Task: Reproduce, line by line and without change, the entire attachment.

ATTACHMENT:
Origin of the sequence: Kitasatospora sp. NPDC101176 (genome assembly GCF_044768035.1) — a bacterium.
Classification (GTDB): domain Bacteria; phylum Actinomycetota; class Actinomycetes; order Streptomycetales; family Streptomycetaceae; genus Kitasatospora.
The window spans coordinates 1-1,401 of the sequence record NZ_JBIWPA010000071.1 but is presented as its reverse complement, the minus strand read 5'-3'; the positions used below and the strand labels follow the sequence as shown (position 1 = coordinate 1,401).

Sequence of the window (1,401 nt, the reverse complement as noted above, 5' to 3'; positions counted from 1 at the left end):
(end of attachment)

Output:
Origin of the sequence: Kitasatospora sp. NPDC101176 (genome assembly GCF_044768035.1) — a bacterium.
Classification (GTDB): domain Bacteria; phylum Actinomycetota; class Actinomycetes; order Streptomycetales; family Streptomycetaceae; genus Kitasatospora.
The window spans coordinates 1-1,401 of the sequence record NZ_JBIWPA010000071.1 but is presented as its reverse complement, the minus strand read 5'-3'; the positions used below and the strand labels follow the sequence as shown (position 1 = coordinate 1,401).

Sequence of the window (1,401 nt, the reverse complement as noted above, 5' to 3'; positions counted from 1 at the left end):